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The Brave and The Bold

Mayor Adam West talks Night of the Bat

By Richard Whittaker, 10:30AM, Sat. Jun. 5, 2010

Adam West: The man, the mayor, the caped crusader
Adam West: The man, the mayor, the caped crusader

You can't deny it: Batman is Adam West and Adam West is Batman. There were Bruce Waynes before him and after him, but the mayor of Quahog is wore the purple tights like no-one else. Almost 44 years after the original Austin premier of the 1966 Batman movie, West returns to The Paramount this Sunday, June 6, as part of the Night of the Bat.

Austin Chronicle: Between the film, the original series, and cameos in cartoons, Batman has been part of your life for four decades. How did you get the part?

Adam West: I'd been in Europe doing some films after doing a series (The Detectives) here with the late Robert Taylor for NBC. Before I left, I did a series of commercials for Nestle in which I did sort of a James Bond spoof. I found out late that the producers at Fox and ABC had seen those commercials, and evidently I impressed them in so far as they thought, "Hey, this is the turkey to play Batman." I think they liked my sense of humor.

AC: Considering how dark the caped crusader can be, the humor was an enormous part of the show.

AW: We had so much talent, and wonderful people with whom I worked. We didn't have all those modern computer enhancements, the special effects and props they have today. We just slapped on makeup and funny costumes and did it. It took a lot of stretching of the imagination, but that's what we were paid for, to bring something that was some kind of theater of the absurd that, at the same time, the kids could take realistically and extract all those lessons and morality and ethics from.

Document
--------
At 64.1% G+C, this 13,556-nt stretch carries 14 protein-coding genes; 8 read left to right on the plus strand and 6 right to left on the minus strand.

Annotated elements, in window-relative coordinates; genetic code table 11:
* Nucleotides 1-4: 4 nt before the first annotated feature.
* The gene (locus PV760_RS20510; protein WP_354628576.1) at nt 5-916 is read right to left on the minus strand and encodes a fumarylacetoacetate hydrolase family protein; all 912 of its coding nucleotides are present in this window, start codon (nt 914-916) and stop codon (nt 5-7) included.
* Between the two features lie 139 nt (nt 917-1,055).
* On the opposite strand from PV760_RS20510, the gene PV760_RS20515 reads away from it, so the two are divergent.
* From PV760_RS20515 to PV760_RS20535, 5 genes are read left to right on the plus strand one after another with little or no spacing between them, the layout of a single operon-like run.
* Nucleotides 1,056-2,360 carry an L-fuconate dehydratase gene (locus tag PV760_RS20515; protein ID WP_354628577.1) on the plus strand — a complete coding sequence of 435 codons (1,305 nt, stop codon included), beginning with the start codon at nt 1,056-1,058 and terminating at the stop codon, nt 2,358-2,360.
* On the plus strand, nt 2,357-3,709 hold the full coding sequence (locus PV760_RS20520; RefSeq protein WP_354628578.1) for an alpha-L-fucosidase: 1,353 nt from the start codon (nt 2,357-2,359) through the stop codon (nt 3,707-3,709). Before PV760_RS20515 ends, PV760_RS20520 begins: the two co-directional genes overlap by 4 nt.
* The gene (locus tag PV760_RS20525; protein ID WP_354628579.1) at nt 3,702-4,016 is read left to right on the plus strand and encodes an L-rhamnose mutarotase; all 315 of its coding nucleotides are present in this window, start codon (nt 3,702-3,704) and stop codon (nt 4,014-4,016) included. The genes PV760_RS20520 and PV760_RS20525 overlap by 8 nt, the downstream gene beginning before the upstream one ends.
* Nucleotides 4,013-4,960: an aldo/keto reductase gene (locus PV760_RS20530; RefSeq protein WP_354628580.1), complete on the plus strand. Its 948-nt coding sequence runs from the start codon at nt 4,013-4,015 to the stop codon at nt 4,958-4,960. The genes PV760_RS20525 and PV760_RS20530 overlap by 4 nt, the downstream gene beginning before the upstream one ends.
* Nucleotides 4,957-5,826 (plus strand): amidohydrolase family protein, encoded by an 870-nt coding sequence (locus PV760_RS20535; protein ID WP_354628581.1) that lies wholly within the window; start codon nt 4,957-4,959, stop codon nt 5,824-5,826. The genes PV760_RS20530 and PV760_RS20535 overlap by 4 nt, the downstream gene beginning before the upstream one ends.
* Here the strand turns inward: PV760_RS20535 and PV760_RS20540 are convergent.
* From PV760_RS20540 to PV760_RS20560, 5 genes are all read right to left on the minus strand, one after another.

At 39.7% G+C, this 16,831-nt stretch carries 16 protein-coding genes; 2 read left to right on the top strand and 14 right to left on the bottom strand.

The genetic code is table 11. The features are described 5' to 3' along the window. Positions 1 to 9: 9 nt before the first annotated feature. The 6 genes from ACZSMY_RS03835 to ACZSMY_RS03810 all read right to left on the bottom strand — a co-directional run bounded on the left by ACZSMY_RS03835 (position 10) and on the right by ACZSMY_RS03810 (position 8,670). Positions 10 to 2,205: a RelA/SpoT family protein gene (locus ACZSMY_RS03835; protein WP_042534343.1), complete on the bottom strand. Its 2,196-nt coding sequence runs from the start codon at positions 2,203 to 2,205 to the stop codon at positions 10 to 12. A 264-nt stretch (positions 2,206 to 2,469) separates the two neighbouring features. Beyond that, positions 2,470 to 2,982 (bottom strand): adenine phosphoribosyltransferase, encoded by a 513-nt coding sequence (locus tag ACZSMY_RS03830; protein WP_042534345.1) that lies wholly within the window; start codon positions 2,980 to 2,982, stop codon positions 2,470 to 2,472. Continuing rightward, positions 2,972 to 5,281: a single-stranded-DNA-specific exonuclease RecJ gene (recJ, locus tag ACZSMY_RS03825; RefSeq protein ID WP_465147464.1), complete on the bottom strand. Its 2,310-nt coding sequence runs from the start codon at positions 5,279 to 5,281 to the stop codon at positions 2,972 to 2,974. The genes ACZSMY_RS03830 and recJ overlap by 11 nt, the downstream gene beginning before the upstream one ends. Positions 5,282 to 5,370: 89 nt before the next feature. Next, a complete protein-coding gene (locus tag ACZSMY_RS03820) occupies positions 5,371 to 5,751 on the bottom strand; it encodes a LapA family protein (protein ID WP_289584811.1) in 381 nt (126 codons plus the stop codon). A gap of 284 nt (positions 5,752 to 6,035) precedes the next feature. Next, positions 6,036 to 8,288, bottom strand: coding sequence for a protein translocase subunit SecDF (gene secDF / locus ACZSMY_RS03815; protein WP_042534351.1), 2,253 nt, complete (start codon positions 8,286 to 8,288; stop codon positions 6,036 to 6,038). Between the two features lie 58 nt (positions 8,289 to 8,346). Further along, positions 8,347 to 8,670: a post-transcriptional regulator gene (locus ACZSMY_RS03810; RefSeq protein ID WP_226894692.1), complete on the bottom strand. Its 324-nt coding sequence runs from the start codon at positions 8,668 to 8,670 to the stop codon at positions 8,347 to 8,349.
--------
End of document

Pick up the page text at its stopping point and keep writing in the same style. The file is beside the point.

AC: You worked with major talent on the show, like Burgess Meredith and Cesar Romero. What was life like on the set?

AW: It was usually an extremely friendly and humorous environment, and I tried to make it that way when I walked in – light and fun – to so nobody would take it seriously, just perform seriously. Everyone understood what it was, and when I first read the pilot script by Lorenzo Semple Jr., I knew in talking to the other that we were all going to get married and have the same kind of approach, which was a blessing.

AC: You're also in that rare situation as an actor of being able to play yourself: Quite literally in Family Guy, where you play Mayor Adam West.

AW: Seth (McFarlane, creator of Family Guy) had written a pilot for me a few years earlier. We got along extremely well and I think we share the same comic sensibilities. When it occurred to them to have the mayor, they just called my agent, and he told me about it and I said, "Seth? Of course I'll do it. I love the guy and I know what he does, and for me it could be enormously funny."

AC: Do you ever go back and re-watch the old Batman show?

AW: Did you hear about my new DVD, Adam West Naked, in which I reveal everything you wanted to know about 120 episodes? I sneak away into the basement, the attic, and other places where no-one can hear me, and I speak directly to you, the camera. It's kind of fun because evidently Fox and Warner have not been able to get together about releasing DVDs of our series. People keep asking me, so I thought I'd go one better and do this thing myself.

Adam West will be doing a Q&A after the screening of Batman (1966) at The Paramount, 2pm, June 6: Tickets available via the Paramount website. Adam West Naked is available through the Adam West store.

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